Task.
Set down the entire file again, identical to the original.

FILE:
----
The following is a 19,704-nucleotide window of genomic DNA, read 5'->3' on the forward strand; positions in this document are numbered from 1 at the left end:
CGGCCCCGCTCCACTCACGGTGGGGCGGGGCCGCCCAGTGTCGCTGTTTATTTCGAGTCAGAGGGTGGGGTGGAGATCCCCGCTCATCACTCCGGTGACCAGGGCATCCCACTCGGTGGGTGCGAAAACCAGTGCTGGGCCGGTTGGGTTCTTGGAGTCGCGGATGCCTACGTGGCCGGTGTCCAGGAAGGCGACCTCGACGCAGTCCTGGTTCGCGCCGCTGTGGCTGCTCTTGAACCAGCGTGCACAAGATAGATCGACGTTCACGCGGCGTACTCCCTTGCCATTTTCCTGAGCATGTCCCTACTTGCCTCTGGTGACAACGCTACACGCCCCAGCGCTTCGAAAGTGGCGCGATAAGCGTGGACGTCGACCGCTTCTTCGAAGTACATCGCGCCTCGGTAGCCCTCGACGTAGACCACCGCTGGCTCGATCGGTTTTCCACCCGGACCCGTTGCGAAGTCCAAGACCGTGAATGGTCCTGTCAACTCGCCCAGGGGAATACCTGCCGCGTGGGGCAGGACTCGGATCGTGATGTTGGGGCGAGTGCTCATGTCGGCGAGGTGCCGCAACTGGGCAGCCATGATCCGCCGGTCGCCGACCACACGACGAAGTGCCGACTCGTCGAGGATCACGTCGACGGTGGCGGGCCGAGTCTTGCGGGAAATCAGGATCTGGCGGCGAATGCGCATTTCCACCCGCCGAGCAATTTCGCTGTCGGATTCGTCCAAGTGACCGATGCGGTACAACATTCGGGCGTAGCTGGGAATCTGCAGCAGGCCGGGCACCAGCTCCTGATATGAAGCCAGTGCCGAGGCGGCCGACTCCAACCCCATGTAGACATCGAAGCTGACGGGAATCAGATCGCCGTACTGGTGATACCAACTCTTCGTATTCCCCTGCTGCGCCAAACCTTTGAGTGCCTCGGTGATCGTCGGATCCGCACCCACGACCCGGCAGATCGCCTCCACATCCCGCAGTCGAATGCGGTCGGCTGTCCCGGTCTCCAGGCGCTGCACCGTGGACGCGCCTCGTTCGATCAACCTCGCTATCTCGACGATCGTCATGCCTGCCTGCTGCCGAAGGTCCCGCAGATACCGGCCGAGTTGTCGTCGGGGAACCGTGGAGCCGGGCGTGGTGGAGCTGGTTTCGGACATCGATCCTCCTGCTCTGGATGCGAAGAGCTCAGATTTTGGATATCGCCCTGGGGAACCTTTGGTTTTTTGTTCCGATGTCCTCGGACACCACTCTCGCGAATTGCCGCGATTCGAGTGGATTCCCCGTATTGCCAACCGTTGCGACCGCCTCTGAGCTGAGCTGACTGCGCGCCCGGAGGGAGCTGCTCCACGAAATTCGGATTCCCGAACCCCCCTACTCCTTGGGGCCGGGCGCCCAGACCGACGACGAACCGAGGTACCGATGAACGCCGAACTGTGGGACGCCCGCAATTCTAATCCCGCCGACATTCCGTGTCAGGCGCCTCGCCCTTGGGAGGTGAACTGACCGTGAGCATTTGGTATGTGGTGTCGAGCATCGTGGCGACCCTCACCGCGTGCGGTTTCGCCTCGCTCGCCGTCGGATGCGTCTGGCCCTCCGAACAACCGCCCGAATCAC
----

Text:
The following is a 19,704-nucleotide window of genomic DNA, read 5'->3' on the forward strand; positions in this document are numbered from 1 at the left end:
CGGCCCCGCTCCACTCACGGTGGGGCGGGGCCGCCCAGTGTCGCTGTTTATTTCGAGTCAGAGGGTGGGGTGGAGATCCCCGCTCATCACTCCGGTGACCAGGGCATCCCACTCGGTGGGTGCGAAAACCAGTGCTGGGCCGGTTGGGTTCTTGGAGTCGCGGATGCCTACGTGGCCGGTGTCCAGGAAGGCGACCTCGACGCAGTCCTGGTTCGCGCCGCTGTGGCTGCTCTTGAACCAGCGTGCACAAGATAGATCGACGTTCACGCGGCGTACTCCCTTGCCATTTTCCTGAGCATGTCCCTACTTGCCTCTGGTGACAACGCTACACGCCCCAGCGCTTCGAAAGTGGCGCGATAAGCGTGGACGTCGACCGCTTCTTCGAAGTACATCGCGCCTCGGTAGCCCTCGACGTAGACCACCGCTGGCTCGATCGGTTTTCCACCCGGACCCGTTGCGAAGTCCAAGACCGTGAATGGTCCTGTCAACTCGCCCAGGGGAATACCTGCCGCGTGGGGCAGGACTCGGATCGTGATGTTGGGGCGAGTGCTCATGTCGGCGAGGTGCCGCAACTGGGCAGCCATGATCCGCCGGTCGCCGACCACACGACGAAGTGCCGACTCGTCGAGGATCACGTCGACGGTGGCGGGCCGAGTCTTGCGGGAAATCAGGATCTGGCGGCGAATGCGCATTTCCACCCGCCGAGCAATTTCGCTGTCGGATTCGTCCAAGTGACCGATGCGGTACAACATTCGGGCGTAGCTGGGAATCTGCAGCAGGCCGGGCACCAGCTCCTGATATGAAGCCAGTGCCGAGGCGGCCGACTCCAACCCCATGTAGACATCGAAGCTGACGGGAATCAGATCGCCGTACTGGTGATACCAACTCTTCGTATTCCCCTGCTGCGCCAAACCTTTGAGTGCCTCGGTGATCGTCGGATCCGCACCCACGACCCGGCAGATCGCCTCCACATCCCGCAGTCGAATGCGGTCGGCTGTCCCGGTCTCCAGGCGCTGCACCGTGGACGCGCCTCGTTCGATCAACCTCGCTATCTCGACGATCGTCATGCCTGCCTGCTGCCGAAGGTCCCGCAGATACCGGCCGAGTTGTCGTCGGGGAACCGTGGAGCCGGGCGTGGTGGAGCTGGTTTCGGACATCGATCCTCCTGCTCTGGATGCGAAGAGCTCAGATTTTGGATATCGCCCTGGGGAACCTTTGGTTTTTTGTTCCGATGTCCTCGGACACCACTCTCGCGAATTGCCGCGATTCGAGTGGATTCCCCGTATTGCCAACCGTTGCGACCGCCTCTGAGCTGAGCTGACTGCGCGCCCGGAGGGAGCTGCTCCACGAAATTCGGATTCCCGAACCCCCCTACTCCTTGGGGCCGGGCGCCCAGACCGACGACGAACCGAGGTACCGATGAACGCCGAACTGTGGGACGCCCGCAATTCTAATCCCGCCGACATTCCGTGTCAGGCGCCTCGCCCTTGGGAGGTGAACTGACCGTGAGCATTTGGTATGTGGTGTCGAGCATCGTGGCGACCCTCACCGCGTGCGGTTTCGCCTCGCTCGCCGTCGGATGCGTCTGGCCCTCCGAACAACCGCCCGAATCAC